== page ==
Relaxation And Meditation - An Introduction To Meditation

Donald Saunders

Visitors: 164

Meditation comes in a variety of forms and from a variety of sources and, while it is often used for relaxation, this is merely one of its many benefits. The essential difference between meditation and other forms of relaxation exercise, such as visualization, breathing exercises and specific relaxations exercises, is that meditation requires that you remain alert while relaxing. Learning meditation is essentially learning how to control your mind and training your mind to become focused so that the cause of any anxiety or stress can be “tuned out".

While meditation has its roots in religious belief systems, the practice of meditation does not require any special skills or beliefs. Anyone can learn to meditate, and anyone can benefit from learning how to meditate. Assuming that you are already familiar with, and have practiced, visualization, breathing and relaxation exercises, your objective is simply to take the practices you have learned and combine them with a mental focus in order to create the “quieting of your mind".

One common use of meditation is seen in the case of people with sleeping problems, which often stem from worry or anxiety. People who cannot release these worries can suffer from insomnia, shortened sleep time or sleep cycle irregularities. The effect of meditation on insomnia and other sleep disorders has been well documented in studies such as one by Donald E. Miskiman of the University of Alberta, Canada. He found that meditation could stabilize the sleep-dream cycle. He performed a study on insomnia sufferers who spent an average of more than 70 minutes of “awake" time before falling asleep. They studied meditation and, 30 days later, the majority were able to fall asleep in just 15 minutes.

Your body will learn from the meditation behavior that you develop. When you sit quietly or lie down in a dark, cool room with your eyes closed, your brain interprets these actions as preparation for sleep and begins to shut down. Hormones, such as melatonin, that induce sleep, are released into your body and carried through your blood stream. Your pulse slows and your blood pressure falls and you naturally begin to relax and prepare for rest.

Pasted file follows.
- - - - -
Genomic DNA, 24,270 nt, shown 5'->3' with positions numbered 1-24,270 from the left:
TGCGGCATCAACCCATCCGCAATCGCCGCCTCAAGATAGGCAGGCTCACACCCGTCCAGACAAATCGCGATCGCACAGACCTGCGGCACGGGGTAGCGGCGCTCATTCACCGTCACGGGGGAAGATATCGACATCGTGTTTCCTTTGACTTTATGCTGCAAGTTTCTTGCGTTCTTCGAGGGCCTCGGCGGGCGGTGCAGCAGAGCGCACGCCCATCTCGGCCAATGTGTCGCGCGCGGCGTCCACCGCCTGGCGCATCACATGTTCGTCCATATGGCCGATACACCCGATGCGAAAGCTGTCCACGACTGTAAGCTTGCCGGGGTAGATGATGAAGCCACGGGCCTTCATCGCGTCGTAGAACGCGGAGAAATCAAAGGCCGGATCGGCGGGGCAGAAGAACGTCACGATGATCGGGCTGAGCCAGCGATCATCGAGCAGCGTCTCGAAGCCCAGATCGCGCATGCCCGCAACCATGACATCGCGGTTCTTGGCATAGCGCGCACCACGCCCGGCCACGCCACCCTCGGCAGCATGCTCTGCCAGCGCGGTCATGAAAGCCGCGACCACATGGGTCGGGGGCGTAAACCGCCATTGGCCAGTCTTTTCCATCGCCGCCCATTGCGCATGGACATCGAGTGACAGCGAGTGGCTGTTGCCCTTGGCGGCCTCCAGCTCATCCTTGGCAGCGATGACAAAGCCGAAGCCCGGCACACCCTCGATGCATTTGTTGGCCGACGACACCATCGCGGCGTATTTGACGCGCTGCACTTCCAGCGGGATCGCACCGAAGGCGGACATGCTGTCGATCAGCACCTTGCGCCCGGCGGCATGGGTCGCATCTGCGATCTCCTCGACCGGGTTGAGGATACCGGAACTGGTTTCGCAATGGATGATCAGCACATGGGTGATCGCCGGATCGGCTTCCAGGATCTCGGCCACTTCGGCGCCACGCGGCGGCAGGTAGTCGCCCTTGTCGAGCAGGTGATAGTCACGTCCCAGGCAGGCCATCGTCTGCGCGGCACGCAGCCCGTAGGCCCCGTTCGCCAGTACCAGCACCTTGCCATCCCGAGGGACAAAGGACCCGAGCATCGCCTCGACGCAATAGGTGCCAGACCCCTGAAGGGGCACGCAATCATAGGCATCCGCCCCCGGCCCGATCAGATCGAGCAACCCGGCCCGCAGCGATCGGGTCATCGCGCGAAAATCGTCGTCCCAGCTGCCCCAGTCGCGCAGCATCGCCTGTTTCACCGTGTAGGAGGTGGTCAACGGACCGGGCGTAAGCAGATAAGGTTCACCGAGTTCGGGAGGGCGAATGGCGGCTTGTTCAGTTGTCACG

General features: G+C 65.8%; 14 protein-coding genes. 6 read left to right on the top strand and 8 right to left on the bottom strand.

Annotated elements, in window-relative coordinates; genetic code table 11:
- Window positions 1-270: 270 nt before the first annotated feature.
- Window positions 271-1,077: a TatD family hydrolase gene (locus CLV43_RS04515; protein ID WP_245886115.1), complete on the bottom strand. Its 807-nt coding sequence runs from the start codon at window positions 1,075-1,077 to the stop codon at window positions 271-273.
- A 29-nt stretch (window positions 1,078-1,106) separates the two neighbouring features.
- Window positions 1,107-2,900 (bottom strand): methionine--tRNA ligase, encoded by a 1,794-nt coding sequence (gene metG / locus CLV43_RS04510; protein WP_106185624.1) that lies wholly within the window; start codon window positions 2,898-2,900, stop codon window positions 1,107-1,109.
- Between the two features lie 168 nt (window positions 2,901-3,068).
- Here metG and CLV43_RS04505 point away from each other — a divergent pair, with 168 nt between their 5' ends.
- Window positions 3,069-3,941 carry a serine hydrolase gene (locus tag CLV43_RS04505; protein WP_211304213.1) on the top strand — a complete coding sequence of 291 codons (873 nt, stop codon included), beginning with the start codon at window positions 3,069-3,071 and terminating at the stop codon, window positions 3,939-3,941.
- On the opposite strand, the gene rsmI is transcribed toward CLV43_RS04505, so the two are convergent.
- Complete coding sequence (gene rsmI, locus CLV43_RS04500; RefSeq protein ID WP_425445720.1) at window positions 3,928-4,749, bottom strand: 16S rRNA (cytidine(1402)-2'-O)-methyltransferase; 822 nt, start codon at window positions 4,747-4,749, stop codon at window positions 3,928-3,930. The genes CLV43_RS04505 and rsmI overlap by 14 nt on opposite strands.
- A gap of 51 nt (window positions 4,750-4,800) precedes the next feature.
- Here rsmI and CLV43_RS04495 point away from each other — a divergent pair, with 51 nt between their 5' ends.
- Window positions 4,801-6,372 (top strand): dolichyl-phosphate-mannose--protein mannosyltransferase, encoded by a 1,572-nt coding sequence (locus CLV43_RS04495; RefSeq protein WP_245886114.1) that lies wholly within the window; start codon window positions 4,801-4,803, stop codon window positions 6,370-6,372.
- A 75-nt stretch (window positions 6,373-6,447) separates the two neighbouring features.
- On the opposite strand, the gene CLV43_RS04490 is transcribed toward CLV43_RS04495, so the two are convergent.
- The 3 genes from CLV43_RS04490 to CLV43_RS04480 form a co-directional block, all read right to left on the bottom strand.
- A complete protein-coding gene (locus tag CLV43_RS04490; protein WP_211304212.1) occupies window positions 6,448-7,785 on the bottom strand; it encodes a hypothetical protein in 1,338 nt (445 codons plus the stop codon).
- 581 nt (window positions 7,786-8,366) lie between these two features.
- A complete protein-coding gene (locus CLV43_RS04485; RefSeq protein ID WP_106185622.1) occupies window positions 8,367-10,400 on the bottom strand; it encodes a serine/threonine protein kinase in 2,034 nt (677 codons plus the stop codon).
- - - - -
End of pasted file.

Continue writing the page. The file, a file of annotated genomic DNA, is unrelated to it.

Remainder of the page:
Many regular meditation practitioners say that, not only does their sleep get deeper and become more rejuvenating, but that they also reap the benefits of feeling more alert, energized and at peace. They also say that, as time goes by, they feel more alert and relaxed throughout the day.

In order to reap the greatest benefit, your goal should be to practice meditation for about 15 to 20 minutes during the day, in addition to any meditation that you do to induce sleep.

There are many different meditation techniques. Some of the techniques are quite simple and can be mastered with just a little practice. Others require training by an experienced instructor.

One important point to note is that meditation can affect your psychological state and, as a result, you may experience some emotional discomfort initially. If at any time you do feel uncomfortable then you should simply stop the exercise and resume it at a later time. If, with further practice, you continue to experience discomfort, then you should consider seeking the advice of a qualified practitioner.

The best environment for the practice of meditation is somewhere quiet with a minimum of distraction and where you can lie down or sit comfortably in order to progressively relax your body's muscles. Ideally, you should create a space in your home that is used solely for meditating. No matter what area you choose, you should have cushions, blankets or pillows so that you can insure your physical comfort. The space should be at a comfortable temperature and enjoy a low level of lighting. As you progress in your skills, you'll be able to meditate anywhere, no matter what is going on, but you should chose a quiet location as you begin to learn the art of meditation.

Donald Saunders is the author of a number of health-related publications discussing the problems of sleep and giving detailed advice on using such things as daily meditation to help to cure insomnia . For more information about meditation and health please visit


Article Source:

Rate this Article: 
Meditation and Relaxation - Breathing from the Diaphragm
Rated 4 / 5
based on 5 votes

Related Articles:

Meditation And Relaxation - An Exercise In Healing, Light Meditation

by: Donald Saunders (January 15, 2007) 
(Health and Fitness)

Meditation And Relaxation - An Exercise In Journey Meditation

by: Donald Saunders (January 14, 2007) 
(Health and Fitness)

Meditation And Relaxation - Meditation And Focus

by: Donald Saunders (January 09, 2007) 
(Health and Fitness)

Relaxation And Meditation - Progressive Relaxation Exercise

by: Donald Saunders (January 05, 2007) 
(Self Improvement)

Meditation And Relaxation - Relaxation Response Exercise

by: Donald Saunders (January 06, 2007) 
(Health and Fitness)

Meditation For Relaxation

by: Craig Hatch (July 23, 2008) 
(Health and Fitness/Meditation)

Meditation and Relaxation Isn't Enough

by: Cathy Gariety (October 09, 2005) 
(Self Improvement/Stress Management)

Meditation and Relaxation to Increase Creativity

by: Andrea Rieniets (March 19, 2006) 
(Self Improvement/Creativity)

Three Best Techniques for Effective Meditation and Relaxation

by: Jack Jackson (September 22, 2010) 
(Self Improvement/Spirituality)

Meditation and Relaxation - Breathing from the Diaphragm

by: Donald Saunders (January 01, 2007) 
(Health and Fitness)